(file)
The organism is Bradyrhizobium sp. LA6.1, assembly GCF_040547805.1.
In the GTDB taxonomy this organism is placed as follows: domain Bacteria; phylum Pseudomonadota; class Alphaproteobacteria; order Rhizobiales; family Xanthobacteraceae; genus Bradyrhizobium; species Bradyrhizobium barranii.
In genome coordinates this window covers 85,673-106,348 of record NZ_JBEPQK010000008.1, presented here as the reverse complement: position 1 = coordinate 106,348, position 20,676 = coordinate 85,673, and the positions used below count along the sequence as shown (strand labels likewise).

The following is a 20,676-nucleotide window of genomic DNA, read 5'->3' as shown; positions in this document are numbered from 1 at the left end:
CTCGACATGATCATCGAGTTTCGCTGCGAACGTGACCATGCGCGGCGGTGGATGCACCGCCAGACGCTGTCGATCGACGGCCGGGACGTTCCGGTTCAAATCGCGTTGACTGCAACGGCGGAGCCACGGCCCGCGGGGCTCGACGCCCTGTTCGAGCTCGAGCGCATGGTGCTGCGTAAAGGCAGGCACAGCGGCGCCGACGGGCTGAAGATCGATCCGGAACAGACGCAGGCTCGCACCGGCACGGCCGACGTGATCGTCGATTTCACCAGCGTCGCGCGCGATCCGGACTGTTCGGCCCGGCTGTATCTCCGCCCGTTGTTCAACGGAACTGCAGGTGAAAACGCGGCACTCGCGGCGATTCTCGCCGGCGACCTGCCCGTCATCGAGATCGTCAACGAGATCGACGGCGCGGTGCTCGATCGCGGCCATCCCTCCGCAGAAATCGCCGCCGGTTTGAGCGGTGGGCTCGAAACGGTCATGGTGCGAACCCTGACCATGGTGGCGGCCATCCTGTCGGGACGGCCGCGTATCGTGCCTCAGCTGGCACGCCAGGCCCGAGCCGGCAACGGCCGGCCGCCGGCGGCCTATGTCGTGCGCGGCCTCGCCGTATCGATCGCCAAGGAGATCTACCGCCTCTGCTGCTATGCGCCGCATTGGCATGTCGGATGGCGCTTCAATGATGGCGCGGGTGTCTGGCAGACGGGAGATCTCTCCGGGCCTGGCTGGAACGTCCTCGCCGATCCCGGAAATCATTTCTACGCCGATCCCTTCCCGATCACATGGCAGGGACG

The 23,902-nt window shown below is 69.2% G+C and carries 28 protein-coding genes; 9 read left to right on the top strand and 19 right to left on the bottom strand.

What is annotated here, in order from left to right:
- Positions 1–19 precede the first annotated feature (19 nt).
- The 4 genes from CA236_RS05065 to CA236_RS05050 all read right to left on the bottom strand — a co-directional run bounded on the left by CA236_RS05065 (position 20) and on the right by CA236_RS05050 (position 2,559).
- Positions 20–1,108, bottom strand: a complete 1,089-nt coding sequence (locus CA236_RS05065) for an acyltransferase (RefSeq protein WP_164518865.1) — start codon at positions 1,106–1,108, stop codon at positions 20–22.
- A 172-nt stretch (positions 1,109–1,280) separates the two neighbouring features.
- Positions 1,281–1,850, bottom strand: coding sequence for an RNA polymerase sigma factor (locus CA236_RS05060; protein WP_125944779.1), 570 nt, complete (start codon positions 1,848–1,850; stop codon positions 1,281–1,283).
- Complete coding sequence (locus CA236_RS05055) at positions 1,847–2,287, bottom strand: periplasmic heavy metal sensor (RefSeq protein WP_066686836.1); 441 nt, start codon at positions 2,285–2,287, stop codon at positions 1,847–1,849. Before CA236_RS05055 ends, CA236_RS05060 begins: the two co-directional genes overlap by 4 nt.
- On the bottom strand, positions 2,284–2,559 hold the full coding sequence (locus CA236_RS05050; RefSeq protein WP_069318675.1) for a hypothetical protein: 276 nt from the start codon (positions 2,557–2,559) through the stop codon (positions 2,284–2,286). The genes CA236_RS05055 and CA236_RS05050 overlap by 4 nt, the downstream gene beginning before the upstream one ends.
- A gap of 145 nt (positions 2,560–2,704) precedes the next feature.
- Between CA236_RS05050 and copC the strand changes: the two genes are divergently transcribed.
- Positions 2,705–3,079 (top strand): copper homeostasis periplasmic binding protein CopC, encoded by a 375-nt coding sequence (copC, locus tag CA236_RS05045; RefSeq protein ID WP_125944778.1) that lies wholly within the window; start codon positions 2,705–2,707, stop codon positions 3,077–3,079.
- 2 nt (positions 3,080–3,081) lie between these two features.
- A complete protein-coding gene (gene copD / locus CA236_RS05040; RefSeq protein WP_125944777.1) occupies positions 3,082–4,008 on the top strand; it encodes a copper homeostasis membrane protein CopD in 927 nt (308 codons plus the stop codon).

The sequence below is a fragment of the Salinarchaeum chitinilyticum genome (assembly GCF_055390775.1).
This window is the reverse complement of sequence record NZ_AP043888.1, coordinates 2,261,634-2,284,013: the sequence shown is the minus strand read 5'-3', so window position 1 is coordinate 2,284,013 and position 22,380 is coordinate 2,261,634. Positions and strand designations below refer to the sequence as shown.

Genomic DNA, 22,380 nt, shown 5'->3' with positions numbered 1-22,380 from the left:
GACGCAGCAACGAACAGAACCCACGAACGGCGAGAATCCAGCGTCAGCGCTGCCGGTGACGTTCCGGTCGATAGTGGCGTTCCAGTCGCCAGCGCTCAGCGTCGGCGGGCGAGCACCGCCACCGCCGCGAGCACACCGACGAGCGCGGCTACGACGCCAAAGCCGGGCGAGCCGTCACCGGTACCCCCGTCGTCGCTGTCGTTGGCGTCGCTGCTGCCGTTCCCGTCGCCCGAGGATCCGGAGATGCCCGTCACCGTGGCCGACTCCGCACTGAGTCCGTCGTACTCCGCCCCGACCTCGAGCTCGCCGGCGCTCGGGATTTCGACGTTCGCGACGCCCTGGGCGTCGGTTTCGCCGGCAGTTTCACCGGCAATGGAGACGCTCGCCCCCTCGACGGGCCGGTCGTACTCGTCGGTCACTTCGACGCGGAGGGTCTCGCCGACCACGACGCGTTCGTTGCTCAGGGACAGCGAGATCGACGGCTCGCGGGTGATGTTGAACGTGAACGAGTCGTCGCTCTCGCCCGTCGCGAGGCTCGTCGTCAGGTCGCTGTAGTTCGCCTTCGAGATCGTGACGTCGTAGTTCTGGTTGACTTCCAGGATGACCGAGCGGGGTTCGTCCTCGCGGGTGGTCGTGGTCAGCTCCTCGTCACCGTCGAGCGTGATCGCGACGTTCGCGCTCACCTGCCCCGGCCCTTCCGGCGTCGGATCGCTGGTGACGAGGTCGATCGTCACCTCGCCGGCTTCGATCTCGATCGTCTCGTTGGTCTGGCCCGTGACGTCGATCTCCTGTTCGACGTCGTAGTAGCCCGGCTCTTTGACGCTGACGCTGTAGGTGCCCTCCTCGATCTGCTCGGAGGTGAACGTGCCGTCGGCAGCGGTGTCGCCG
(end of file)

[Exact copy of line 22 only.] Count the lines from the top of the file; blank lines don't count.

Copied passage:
Genomic DNA, 22,380 nt, shown 5'->3' with positions numbered 1-22,380 from the left: